As a separate and distinct class, strengthened by intermarriage, strong in social position and economic power, arbiters of Southern fashions and etiquette, exclusive and much sought after, for centuries these families endured. As late as 1937 a keen observer could write: " . . . it is still worth while to identify this class group . . . . Although it has lost its actual grip on the social machine to a very great extent, it has maintained the momentum of its social prestige and assimilation into it is still a great value to the South." 71Next Page
The War Between the States was a great shock to the planter class. Before the war the social life was led by people living in country estates, but since the war "all that is best is to be found in the city." 72 The truth is, of course, that the aristocratic families moved in great numbers to the cities and there carried on their leadership, in general, with a new economic base. (This will appear evident from a reading of the biographical material concerning prominent Virginians in Appendix III.) Bruce summarizes the movement of prominent families from country to city in these words: 73
If we go to some Southern county, which, in the times of slavery, was the seat of an intelligent, refined, and cultivated gentry, we shall discover that the only society possessing any distinction is centered in the courthouse town; and this society is generally made up of the families of professional men whose names are among the most ancient and honorable in the history of the States . . . . In the last quarter of a century, many fortunes have been made by representatives of the old rural gentry.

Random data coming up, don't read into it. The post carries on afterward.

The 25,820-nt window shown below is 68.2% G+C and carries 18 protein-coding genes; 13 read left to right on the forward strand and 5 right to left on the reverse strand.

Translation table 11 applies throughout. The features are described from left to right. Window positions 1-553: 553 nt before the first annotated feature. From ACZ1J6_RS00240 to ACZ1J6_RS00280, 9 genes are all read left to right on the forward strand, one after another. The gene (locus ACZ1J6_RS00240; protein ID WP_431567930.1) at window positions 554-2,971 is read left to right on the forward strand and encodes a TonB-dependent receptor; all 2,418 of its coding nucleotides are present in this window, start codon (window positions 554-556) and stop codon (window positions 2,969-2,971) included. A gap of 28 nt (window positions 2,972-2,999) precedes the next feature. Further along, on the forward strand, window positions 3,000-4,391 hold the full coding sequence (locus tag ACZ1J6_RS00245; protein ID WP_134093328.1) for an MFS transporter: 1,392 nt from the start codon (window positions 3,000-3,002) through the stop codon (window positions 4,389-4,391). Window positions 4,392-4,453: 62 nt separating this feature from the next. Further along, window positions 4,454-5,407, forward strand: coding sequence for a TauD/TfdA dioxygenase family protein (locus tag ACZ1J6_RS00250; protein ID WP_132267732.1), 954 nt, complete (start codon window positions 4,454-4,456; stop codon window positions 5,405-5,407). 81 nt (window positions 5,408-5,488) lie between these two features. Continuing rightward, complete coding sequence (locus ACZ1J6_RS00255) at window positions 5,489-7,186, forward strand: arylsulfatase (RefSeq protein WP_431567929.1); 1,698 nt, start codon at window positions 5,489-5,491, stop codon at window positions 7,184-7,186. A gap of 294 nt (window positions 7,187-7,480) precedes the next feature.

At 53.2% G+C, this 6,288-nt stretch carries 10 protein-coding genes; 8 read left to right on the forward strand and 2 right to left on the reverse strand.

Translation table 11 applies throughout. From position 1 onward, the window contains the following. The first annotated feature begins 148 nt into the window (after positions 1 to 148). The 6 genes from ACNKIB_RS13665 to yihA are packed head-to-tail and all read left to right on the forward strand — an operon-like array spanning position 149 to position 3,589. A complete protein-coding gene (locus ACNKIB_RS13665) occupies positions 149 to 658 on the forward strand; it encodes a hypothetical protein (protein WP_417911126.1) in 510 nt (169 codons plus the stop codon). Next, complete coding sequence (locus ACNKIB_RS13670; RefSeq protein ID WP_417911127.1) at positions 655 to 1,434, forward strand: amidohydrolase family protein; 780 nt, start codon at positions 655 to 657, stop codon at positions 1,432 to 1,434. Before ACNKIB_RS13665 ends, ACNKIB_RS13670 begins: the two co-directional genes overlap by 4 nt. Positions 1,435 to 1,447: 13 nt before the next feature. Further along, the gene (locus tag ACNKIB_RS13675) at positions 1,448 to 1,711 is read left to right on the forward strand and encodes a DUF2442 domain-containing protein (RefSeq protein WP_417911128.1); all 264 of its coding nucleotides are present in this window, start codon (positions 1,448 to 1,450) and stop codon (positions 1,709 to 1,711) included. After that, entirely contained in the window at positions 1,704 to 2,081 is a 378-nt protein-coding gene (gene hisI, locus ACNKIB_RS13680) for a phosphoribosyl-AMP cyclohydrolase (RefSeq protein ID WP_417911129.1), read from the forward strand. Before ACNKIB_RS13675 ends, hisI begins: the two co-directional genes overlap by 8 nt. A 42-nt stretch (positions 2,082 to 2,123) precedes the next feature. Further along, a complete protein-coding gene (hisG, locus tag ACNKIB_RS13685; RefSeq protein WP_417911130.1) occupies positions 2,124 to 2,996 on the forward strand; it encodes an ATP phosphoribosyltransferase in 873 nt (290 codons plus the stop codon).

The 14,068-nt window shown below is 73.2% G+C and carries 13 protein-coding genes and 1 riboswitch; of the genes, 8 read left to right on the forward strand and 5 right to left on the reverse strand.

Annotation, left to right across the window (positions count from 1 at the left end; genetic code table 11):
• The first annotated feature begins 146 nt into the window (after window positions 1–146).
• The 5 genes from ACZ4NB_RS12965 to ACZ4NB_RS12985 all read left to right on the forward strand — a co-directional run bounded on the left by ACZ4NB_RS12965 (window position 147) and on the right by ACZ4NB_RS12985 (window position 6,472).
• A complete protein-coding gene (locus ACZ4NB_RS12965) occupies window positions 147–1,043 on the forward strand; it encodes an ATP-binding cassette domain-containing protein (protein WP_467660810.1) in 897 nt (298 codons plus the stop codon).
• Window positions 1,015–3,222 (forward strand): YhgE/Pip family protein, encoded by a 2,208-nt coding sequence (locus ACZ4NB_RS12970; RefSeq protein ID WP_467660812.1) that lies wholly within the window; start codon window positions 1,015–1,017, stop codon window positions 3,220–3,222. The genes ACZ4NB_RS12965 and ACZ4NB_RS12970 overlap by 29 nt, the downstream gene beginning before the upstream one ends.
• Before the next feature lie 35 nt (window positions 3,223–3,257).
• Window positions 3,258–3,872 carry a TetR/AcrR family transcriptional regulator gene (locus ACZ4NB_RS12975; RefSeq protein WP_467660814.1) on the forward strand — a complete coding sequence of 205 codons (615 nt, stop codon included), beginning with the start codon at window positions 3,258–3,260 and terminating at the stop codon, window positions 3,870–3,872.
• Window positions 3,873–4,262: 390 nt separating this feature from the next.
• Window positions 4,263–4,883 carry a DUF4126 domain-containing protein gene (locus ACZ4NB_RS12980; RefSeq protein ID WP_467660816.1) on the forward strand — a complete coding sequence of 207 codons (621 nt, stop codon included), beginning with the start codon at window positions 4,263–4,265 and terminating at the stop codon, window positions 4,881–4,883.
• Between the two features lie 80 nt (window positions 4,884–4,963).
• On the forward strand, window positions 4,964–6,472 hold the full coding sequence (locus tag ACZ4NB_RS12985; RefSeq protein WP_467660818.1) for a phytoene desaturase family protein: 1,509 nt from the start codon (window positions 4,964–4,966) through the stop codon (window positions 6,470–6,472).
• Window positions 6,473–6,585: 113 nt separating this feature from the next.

There are those who would argue that, although it might have been difficult for persons of lowly origin to crash into the highest social set of exclusive families, nevertheless these persons frequently made their names in other fields, after the pattern of Alfred E. Smith. In his Virginia Plutarch, Bruce set about to give the life stories of all the eminent Virginians, from John Smith to Walter reed. The present researcher sought out the social class backgrounds of all the prominent persons listed. The biographies included those of Captain John Smith, Princess Pocahontas, Sir Thomas dale, Sir George Yeardly, Sir William Berkeley, Nathaniel Bacon, Sir Francis Nicholson, Alexander Spotwood, William Byrd, George Washington, Patrick Henry, Thomas Jefferson, George Mason, Richard Henry Lee, George Rogers Clark, General David Morgan, John Sevier, Captain Meriwether Lewis, James Madison, John Marshall, James Monroe, John Randolph, General Sam Houston, John Tyler, General Winfield Scott, Edgar Allen Poe, Commodore Matthew Fontaire Maury, Robert E. Lee, General Thomas J. Jackson, General Stuart, Woodrow Wilson, and Walter Reed.
From the date given, 74 which were extensive, it was found that only one man, General Morgan, was of proletarian background. Furthermore, the most effective Virginians, with the exception of Wilson, were cradled in the highest classes. A goodly number appear to have been reared in middle class homes. Many, of course, played stellar roles and were not absorbed in a social class equivalent to that of their fame. This was particularly true of General Morgan.
Conclusion. This chapter has given the reader a picture of the classes in the colonies, especially in Virginia. It has indicated that this is a land of opportunity principally for those with a good base from which to spring. No significant social class circulation was discerned. There was little in the story of colonial life to indicate that a general social class percolation was taking place.
In Appendix III data are given which indicate, on the basis of family biographies of present day Virginians and their ancestors, that the later social class trends in that state have not been greatly different from those of earlier times. Overwhelming social class continuity was found.
71. John Dollard, Caste and Class in a Southern Town (New Have, 1937) pp. 79 - 80.
72. Bruce, op. cit. (49), p. 421.
73. Ibid., pp. 433 - 434.
74. Philip Alexander Bruce, The Virginia Plutarch, vol. I (Chapel Hill, 1929) pp. 12, 28, 43, 58, 71, 89, 102, 118, 135 - 136, 155, 195 ff., 212 ff., 269, 288, 306; vol. II, pp. 38, 58, 76, 88, 116, 151, 171, 188 ff., 206 ff., 224 ff., 268 ff., 287, and 310 ff.